MSU EDITOR was a locally-written text editor that was used for nearly all interactive entry of data and program source code. Though not particularly powerful even by the standards of the day, MSU EDITOR was popular because it was fairly easy to use and surprisingly efficient.
MSU EDITOR (which we'll call "Editor") worked differently than most text editors. It operated only on files in proprietary "Editor workfile" format. These files were called EWFILEs because that was their default local filename. No other programs had the ability to read these files, so when you wanted to actually use the text you had entered, you had to copy it to a normal text file via the SAVE command (or "directive").
EWFILEs were indexed sequential files consisting of lines up to 140 characters in length. Each line had a fixed line number, though those numbers could be changed via the RESEQ directive. By default, the SAVE directive appended the line number to the end of each line. For FORTRAN source code, for instance, the line numbers (or "sequence numbers") were placed on the line starting at column 73. This allowed you to easily find a given line of code in the EWFILE given a printed listing. Line numbers looked like floating point numbers, with up to 6 digits before and after the decimal point. It was typical to use only the integer part, and to increment line numbers by 10. When you needed to insert a bunch of lines in between two existing lines, you could resort to fractional line numbers.
EWFILEs had quite a few user-settable attributes. The LENGTH attribute, for instance, controlled the maximum length of lines and where sequence numbers were placed by the SAVE directive. For FORTRAN source, then, you'd use a LENGTH of 72.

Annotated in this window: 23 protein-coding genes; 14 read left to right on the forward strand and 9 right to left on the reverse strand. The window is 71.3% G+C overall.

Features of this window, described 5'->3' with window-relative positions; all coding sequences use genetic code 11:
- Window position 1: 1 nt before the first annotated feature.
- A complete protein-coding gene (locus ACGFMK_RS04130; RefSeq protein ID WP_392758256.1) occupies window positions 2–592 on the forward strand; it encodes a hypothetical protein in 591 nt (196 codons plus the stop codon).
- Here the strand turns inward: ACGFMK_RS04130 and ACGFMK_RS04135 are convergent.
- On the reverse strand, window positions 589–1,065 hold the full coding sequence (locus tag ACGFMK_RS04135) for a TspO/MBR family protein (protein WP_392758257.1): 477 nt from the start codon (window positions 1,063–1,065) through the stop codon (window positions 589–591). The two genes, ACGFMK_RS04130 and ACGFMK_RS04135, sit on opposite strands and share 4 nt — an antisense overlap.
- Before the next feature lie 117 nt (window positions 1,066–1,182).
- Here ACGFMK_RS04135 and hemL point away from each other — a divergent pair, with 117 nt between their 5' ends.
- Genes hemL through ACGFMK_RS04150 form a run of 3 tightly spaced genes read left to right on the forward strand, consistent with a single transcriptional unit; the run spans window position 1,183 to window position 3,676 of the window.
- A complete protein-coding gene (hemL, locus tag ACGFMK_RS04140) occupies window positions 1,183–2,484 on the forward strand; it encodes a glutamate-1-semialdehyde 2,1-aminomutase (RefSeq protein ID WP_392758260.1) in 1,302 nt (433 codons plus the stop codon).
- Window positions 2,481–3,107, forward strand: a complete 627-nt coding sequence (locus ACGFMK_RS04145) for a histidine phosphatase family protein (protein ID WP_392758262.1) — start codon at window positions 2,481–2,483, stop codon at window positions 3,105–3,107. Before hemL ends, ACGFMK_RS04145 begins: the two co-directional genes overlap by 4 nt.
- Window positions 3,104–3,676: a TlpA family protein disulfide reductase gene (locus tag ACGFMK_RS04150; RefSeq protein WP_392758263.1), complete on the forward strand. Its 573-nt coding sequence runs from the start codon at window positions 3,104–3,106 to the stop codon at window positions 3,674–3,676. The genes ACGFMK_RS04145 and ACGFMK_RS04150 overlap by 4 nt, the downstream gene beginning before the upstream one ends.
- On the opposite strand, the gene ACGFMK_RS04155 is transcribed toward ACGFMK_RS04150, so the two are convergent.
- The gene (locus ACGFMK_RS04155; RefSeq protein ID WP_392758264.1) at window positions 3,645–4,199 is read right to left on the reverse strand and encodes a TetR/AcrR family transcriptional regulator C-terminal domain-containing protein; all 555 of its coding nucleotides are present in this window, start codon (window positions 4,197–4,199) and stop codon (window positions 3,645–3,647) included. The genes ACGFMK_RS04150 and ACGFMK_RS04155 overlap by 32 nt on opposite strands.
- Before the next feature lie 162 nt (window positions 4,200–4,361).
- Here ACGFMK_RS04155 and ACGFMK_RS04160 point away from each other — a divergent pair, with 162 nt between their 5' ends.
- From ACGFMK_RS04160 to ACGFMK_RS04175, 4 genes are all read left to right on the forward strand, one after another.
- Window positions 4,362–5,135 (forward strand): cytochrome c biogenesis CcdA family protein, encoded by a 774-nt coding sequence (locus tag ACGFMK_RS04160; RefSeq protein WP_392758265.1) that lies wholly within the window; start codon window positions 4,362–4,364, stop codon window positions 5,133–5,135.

Using Editor consisted of entering Editor directives to enter and
manipulate text, list lines, change settings, and so on. The syntax
of most commands was simply the command name followed by zero or more
parameters separated by spaces or commas. For instance,
100-200 listed lines with sequence numbers 100 through
200. These numbers were not ordinals; line 100 would probably not be
the 100th line in the file. In the special case of
text entry, the syntax was
line_number[=]text; for instance:
420= DO 160 J=1,10Entering a line number that was not followed by text deleted that line, so
500would delete line number 500.
Editor implemented search strings by literal string only--no regular
expressions and, as far as I can remember, no wildcards. For
would list all lines containing the string "FORMAT". The output might be:
250=2000 FORMAT(I5) 600=C USE THE CORRECT FORMAT
Search-and-replace used the syntax
[,lineranges]. For this and other commands, zero or more line
ranges could be specified to restrict the command to a subset of lines in
the file. Line range types included:
line_numberto refer to a single line. E.g., 500. Certain abbreviations were available; I believe that *FIRST referred to the first line and *LAST to the last.
line_number_1-line_number_2to refer to a range of lines. E.g., 2300.5-4450.
/searchstring/to refer to lines containing a certain string
Because Editor operated only on files in the special EWFILE format, it was necessary to save lines to a normal text files in order for another program to be able to read the text. This was done by the SAVE directive:
By default, during a SAVE, line numbers were placed starting after the column specified by the LENGTH attribute. The NS (No Sequence) parameter prevented this.
There were special Editor directives that automated a save-and-compile operation. For instance, the FTN directive did a SAVE and then ran the FORTRAN compiler. This directive was rarely used by advanced programmers, because there was no way to specify compiler directives.